The fact, is there is no real definition of ``genus'', any more than there is of ``family'', ``order'', etc. (See ``What do terms like phylum, order and family mean?'' .) There's no scientific way to decide whether a given difference in anatomy is sufficent that two species differ ``at the genus level'' because the idea of a genus is so artificial: designating certain groupings as genera is really just an arbitrary but convenient way for us to partition up what would otherwise be an uncomfortably large set of taxon names.
As Thomas Holtz says, ``If you are more interested in book-keeping than science, then `genus' might be of great importance; otherwise, however, it doesn't have any particular biological significance.''
This is just as true in classifying extant animals as it is with dinosaurs. For example, the blue whale is variously known as Balaenoptera musculus and Sibbaldus musculus, according to the beliefs and preference of individual workers. Similarly, the American black bear may be Ursus americanus or Euarctos americanus, and the lion Felis leo or Panthera leo or even its own genus, Leo leo.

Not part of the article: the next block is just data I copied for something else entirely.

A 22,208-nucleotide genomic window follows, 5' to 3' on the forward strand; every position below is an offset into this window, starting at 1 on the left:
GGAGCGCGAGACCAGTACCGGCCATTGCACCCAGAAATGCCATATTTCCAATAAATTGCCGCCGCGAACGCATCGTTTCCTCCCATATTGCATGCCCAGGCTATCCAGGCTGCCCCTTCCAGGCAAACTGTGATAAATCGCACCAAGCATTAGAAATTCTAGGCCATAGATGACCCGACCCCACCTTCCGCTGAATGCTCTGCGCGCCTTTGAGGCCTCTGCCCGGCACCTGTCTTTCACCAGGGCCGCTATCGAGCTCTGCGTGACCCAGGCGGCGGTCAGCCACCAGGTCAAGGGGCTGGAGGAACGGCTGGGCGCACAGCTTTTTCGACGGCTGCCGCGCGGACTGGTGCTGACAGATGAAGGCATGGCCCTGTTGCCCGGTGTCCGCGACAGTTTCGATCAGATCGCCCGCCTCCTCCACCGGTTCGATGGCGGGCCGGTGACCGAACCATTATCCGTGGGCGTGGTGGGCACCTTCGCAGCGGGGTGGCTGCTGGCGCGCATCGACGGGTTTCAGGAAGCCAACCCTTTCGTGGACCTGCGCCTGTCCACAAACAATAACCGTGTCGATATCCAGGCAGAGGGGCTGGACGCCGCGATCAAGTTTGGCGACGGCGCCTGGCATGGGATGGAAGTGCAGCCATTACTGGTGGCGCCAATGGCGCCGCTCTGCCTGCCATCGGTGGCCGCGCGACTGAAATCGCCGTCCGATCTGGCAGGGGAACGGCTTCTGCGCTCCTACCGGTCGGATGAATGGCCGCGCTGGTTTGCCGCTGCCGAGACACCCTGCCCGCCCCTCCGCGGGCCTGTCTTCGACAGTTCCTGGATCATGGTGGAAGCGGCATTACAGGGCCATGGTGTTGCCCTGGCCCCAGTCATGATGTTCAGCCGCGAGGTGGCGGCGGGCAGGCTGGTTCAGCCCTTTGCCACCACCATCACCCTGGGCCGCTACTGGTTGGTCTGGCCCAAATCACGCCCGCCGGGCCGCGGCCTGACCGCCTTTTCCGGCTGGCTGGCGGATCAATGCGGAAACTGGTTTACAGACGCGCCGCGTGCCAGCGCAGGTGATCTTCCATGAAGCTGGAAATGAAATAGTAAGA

The only hard and fast rule here is that of precendence: that is, when someone considers that two or more genera are actually the same, then the older of the genus names must be used. For example, if Saurornitholestes langstoni and Velociraptor mongoliensis turn out to be species of the same genus, then that genus would be called Velociraptor (established in 1924) rather than Saurornitholestes (established in 1978); and the species would accordingly be called V. langstoni and V. mongoliensis rather than S. langstoni and S. mongoliensis.
In summary, there is no consensus even within dinosaur palaeontology - let alone across biological disciplines - on the what ``genus'' should mean and how inclusive or exclusive it should be in terms of morphological, behavioral or molecular diversity.
A someone once wrote, ``Linnean taxonomy is as much an art form as a science.''
Who wrote that, exactly?